On 2019-02-08 by torres.mayra.g

I am interested in buying a house. However, I am concern because the chimney has many cracks. What could the cause of such cracks be?
IMAGE LOST by older version of Clark Van Oyen’s useful Comments code - now fixed. Please re-post the image if you can. Sorry. Mod.


(Nov 4, 2019) DP said:

Recently noticed this crack along my chimy. We've lived here about a year and not sure if this was there when we moved and we (along with inspection) missed it or its new.

Any suggestions?

Measured it and its between 1/8 and 1/16 of an inch wide.
Thanks in advance!

This Q&A were posted originally at CONSULTANTS & EXPERTS DIRECTORIES

Moderator reply:


We need more details to make even a wild guess at cause, impact, & repair of this chimney foundation crack;

I agree that it's big enough to warrant investigation and at the very least, sealang, possibly other repair.

On the other hand, I don't see cracks extending up from the concrete base into the body of the chimney.

Watch out: the first safety question that occurs to us is the risk of a cracked, damaged chimney flue - risking fire or fatal CO poisoning. So you might start by asking a certified chimney sweep fdor a thorough inspection of the chimney flue for safety.

Some additional diagnostic questions:

  • Does this home have a basement?
  • How old is the home.
  • What are the country and city of location?
  • In the basement is there heating equipment venting into this chimney?
  • In the basement is there a chimney cleanout access opening? If so open it and look for signs of water entry and also - important - tell me if the bottom of the cleanout chamber is at the same level as the basement floor slab or higher.


Continue reading at CRACKED CHIMNEYS, MASONRY BLOCK or select a topic from the closely-related articles below, or see the complete ARTICLE INDEX.

Or see CHIMNEY CRACK DETECTION & DIAGNOSIS FAQs - questions & answers posted originally on this page.

Or see these

Chimney Collapse / Crack Articles


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If Found... Crack

Technical Reviewers & References

  • Mark Cramer Inspection Services Mark Cramer, Tampa Florida, Mr. Cramer is a past president of ASHI, the American Society of Home Inspectors and is a Florida home inspector and home inspection educator. Mr. Cramer serves on the ASHI Home Inspection Standards. Contact Mark Cramer at: 727-595-4211 [email protected]
  • John Cranor [Website: /www.house-whisperer.com ] is an ASHI member and a home inspector (The House Whisperer) is located in Glen Allen, VA 23060. He is also a contributor to InspectApedia.com in several technical areas such as plumbing and appliances (dryer vents). Contact Mr. Cranor at 804-873-8534 or by Email: [email protected]
  • Thanks to Luke Barnes for suggesting that we add text regarding the hazards of shared chimney flues. USMA - Sept. 2008.
  • Arlene Puentes [Website: www.octoberhome.com ] , an ASHI member and a licensed home inspector in Kingston, NY, and has served on ASHI national committees as well as HVASHI Chapter President. Ms. Puentes can be contacted at [email protected]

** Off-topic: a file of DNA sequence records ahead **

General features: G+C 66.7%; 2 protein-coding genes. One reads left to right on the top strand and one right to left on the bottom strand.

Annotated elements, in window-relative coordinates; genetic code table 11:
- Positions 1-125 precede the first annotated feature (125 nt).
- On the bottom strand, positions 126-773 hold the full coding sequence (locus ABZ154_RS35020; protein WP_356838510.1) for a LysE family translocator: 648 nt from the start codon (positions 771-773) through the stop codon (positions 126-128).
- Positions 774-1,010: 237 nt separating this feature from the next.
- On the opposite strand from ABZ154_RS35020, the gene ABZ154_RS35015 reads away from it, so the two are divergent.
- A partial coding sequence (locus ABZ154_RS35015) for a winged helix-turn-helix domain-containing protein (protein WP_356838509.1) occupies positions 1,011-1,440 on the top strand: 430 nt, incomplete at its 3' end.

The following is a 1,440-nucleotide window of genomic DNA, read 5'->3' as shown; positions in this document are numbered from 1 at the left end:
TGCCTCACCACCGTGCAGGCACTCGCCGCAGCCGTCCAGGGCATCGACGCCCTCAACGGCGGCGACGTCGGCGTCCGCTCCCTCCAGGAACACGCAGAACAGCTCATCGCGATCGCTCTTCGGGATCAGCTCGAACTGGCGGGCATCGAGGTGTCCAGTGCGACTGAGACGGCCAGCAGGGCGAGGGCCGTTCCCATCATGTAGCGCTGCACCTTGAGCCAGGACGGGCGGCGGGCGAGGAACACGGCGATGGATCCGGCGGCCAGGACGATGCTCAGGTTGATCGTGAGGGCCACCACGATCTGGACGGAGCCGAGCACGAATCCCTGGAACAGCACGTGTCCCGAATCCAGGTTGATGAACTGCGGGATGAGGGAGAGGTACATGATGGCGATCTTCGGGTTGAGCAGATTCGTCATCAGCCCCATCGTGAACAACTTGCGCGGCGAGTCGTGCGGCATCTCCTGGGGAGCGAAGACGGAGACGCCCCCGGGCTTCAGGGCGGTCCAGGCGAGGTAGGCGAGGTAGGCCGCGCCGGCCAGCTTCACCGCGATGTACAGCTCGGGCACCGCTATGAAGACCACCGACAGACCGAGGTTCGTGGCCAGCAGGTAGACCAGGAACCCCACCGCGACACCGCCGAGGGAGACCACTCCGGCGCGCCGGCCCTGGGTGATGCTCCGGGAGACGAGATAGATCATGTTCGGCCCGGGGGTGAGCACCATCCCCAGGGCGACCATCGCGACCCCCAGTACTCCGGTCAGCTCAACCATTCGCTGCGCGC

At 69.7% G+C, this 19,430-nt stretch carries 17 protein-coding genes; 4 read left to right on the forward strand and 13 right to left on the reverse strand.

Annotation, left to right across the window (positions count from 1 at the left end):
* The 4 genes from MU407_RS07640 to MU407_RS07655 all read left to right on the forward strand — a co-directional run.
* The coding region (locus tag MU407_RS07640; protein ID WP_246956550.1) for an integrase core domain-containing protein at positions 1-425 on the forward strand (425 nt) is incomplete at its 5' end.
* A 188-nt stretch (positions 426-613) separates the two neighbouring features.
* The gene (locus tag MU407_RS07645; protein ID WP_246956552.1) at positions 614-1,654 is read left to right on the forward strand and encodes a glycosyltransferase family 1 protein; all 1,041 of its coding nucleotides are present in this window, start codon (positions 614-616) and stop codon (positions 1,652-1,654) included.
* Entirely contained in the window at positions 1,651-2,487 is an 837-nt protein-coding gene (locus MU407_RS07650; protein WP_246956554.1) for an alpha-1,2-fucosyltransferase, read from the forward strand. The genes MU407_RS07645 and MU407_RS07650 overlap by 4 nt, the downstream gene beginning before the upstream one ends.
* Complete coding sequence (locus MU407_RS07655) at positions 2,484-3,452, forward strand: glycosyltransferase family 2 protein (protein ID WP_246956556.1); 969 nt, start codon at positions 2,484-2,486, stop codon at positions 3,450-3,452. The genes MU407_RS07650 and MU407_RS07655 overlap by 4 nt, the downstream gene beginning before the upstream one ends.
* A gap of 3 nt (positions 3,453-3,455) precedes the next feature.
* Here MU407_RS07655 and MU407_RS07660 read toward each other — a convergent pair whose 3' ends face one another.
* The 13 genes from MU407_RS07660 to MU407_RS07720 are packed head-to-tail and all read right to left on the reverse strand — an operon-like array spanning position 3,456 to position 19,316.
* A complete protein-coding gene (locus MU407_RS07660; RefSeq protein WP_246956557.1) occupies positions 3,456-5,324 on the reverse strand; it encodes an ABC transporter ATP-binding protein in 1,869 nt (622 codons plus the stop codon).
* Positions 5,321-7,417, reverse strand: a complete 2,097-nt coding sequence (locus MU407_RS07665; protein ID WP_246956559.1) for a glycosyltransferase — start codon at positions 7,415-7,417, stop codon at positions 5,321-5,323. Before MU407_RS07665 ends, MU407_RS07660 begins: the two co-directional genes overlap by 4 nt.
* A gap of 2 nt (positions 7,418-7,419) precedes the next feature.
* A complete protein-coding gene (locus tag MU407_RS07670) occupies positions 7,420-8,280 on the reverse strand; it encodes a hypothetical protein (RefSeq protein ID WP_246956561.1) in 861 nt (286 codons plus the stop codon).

• Roger Hankeyis principal of Hankey and Brown home inspectors, Eden Prairie, MN, technical review by Roger Hankey, prior chairman, Standards Committee, American Society of Home Inspectors - ASHI. 952 829-0044 - hankeyandbrown.com
  • NFPA 211 - Standards for Chimneys & Fireplaces, NFPA 211: Standard for Chimneys, Fireplaces, Vents, and Solid Fuel-Burning Appliances, 2006 Edition (older editions and standards are found at the same bookstore)
  • NFPA #211-3.1 1988 -Specific to chimneys, fireplaces, vents and solid fuel burning appliances.
  • NFPA # 54-7.1 1992 -Specific to venting of equipment with fan-assisted combustion systems.
  • GAMA -Gas Appliance Manufacturers' Association has prepared venting tables forCategory I draft hood equipped central furnaces as well as fan-assistedcombustion system central furnaces.
  • National Fuel Gas Code, an American National Standard, 4th ed. 1988 (newer edition is available) Secretariats, American Gas Association (AGA), 1515 Wilson Blvd., Arlington VA22209, and National Fire Protection Association (NFPA), Batterymarch Park, Quincy MA 02269. ANSI Z223.1-1988 - NFPA 54-1988. WARNING: be sure to check clearances and other safety guidelines in the latest edition of these standards.
  • Fire Inspector Guidebook, A Correlation of Fire Safety Requirements Contained in the 1987 BOCA National Codes, (newer edition available), Building Officials and Code Administrators International, Inc. (BOCA), Country Club HIlls, IL 60478 312-799-2300 4th ed. Note: this document is reissued every four years. Be sure to obtain the latest edition.
  • Uniform Mechanical Code - UMC 1991, Sec 913 (a.) Masonry Chimneys,refers to Chapters 23, 29, and 37 of the Building Code.
  • New York 1984 Uniform FirePrevention and Building Code, Article 10, Heating, Ventilating, and Air Conditioning Requirements
  • New York 1979 Uniform Fire Prevention & Building Code, The 'requirement' for 8' of solid masonry OR for use of a flue liner was listed in the One and Two Family Dwelling Code for New York, in 1979, in Chapter 9, Chimneys and Fireplaces, New York 1979Building and Fire Prevention Code:
  • 'Top Ten Chimney (and related) Problems Encountered by One Chimney Sweep,' Hudson Valley ASHI education seminar, 3 January 2000, contributed by Bob Hansen, ASHI
  • Chimney Inspection Checklist, Carson Dunlop, Associates, Toronto, Ontario
  • 'Rooftop View Turns to Darkness,' Martine Costello, Josh Kovner, New Haven Register, 12 May 1992 p. 11: Catherine Murphy was sunning on a building roof when a chimney collapsed; she fell into and was trapped inside the chimney until rescued by emergency workers.